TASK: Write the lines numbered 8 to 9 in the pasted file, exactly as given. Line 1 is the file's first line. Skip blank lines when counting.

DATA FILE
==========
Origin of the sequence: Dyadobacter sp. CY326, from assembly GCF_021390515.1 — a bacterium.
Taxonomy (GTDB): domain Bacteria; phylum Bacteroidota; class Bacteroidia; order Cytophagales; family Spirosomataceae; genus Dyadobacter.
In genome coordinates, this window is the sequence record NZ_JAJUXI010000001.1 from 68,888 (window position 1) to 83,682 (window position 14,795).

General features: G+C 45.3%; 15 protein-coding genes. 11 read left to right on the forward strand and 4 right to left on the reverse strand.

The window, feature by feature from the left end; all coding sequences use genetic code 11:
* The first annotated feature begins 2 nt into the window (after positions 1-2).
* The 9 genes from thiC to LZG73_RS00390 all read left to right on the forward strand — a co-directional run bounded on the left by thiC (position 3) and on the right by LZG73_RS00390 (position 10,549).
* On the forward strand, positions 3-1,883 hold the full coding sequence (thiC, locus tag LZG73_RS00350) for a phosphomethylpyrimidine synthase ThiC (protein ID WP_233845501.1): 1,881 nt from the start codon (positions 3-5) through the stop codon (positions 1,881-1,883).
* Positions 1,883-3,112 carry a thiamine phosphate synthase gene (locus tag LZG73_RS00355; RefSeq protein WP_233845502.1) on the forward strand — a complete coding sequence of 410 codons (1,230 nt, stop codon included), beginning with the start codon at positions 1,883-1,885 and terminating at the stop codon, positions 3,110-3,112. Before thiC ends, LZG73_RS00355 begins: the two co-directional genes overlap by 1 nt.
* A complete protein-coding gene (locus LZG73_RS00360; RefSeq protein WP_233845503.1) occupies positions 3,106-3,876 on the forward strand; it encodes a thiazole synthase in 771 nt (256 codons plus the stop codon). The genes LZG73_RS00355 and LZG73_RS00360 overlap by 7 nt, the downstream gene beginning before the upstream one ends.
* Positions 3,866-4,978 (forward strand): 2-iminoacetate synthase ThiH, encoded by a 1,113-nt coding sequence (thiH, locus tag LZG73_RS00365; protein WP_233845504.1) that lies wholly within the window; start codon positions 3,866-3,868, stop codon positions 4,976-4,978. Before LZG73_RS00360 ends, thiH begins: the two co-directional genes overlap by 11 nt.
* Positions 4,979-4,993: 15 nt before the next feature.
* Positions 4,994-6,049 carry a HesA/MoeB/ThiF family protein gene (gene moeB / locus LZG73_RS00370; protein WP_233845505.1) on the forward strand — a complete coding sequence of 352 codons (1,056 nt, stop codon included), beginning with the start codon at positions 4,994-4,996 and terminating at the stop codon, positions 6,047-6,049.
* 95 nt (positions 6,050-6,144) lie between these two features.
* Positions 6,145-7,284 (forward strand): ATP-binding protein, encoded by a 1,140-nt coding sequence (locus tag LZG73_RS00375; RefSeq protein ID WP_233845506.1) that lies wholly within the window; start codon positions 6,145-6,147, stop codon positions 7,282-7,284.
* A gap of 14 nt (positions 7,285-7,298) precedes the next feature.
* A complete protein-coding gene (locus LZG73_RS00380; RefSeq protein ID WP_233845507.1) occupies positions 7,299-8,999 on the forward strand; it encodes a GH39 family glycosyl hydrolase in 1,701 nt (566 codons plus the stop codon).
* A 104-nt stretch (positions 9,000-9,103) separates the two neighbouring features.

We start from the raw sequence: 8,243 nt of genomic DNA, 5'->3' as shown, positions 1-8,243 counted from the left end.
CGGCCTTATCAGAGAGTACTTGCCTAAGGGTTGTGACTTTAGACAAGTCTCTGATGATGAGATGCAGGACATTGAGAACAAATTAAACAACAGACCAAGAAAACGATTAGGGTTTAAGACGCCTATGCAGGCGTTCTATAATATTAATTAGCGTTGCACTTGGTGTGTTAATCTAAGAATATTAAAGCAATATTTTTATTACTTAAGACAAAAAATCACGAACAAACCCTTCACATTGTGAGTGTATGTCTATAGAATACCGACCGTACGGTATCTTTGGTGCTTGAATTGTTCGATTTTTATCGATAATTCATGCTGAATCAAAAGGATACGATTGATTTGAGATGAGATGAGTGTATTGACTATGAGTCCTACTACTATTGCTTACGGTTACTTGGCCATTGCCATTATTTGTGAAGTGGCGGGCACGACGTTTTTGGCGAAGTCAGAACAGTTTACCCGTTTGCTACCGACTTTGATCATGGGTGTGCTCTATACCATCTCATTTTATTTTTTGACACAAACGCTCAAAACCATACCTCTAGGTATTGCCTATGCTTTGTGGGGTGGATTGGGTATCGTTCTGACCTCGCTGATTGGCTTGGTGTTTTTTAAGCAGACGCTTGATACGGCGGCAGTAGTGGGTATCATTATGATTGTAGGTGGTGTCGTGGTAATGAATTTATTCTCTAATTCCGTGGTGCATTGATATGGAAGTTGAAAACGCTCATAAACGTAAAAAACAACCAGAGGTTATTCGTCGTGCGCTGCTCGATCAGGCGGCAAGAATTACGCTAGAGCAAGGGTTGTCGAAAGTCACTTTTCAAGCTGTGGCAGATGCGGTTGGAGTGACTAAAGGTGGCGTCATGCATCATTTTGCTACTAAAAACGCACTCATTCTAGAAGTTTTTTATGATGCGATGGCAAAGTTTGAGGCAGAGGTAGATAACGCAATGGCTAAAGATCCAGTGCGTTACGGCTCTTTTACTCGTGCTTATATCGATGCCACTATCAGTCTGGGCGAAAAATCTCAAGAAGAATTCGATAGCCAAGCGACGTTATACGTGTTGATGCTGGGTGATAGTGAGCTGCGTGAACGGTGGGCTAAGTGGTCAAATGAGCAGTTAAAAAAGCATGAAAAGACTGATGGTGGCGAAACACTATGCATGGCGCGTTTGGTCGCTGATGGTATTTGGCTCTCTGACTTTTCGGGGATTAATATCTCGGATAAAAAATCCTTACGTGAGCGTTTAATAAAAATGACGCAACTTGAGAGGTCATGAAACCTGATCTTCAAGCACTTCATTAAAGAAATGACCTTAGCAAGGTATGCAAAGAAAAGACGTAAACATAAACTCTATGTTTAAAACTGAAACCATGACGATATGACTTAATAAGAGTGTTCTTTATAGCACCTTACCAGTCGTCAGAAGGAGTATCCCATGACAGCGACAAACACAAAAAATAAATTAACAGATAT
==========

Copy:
* On the forward strand, positions 3-1,883 hold the full coding sequence (thiC, locus tag LZG73_RS00350) for a phosphomethylpyrimidine synthase ThiC (protein ID WP_233845501.1): 1,881 nt from the start codon (positions 3-5) through the stop codon (positions 1,881-1,883).
* Positions 1,883-3,112 carry a thiamine phosphate synthase gene (locus tag LZG73_RS00355; RefSeq protein WP_233845502.1) on the forward strand — a complete coding sequence of 410 codons (1,230 nt, stop codon included), beginning with the start codon at positions 1,883-1,885 and terminating at the stop codon, positions 3,110-3,112. Before thiC ends, LZG73_RS00355 begins: the two co-directional genes overlap by 1 nt.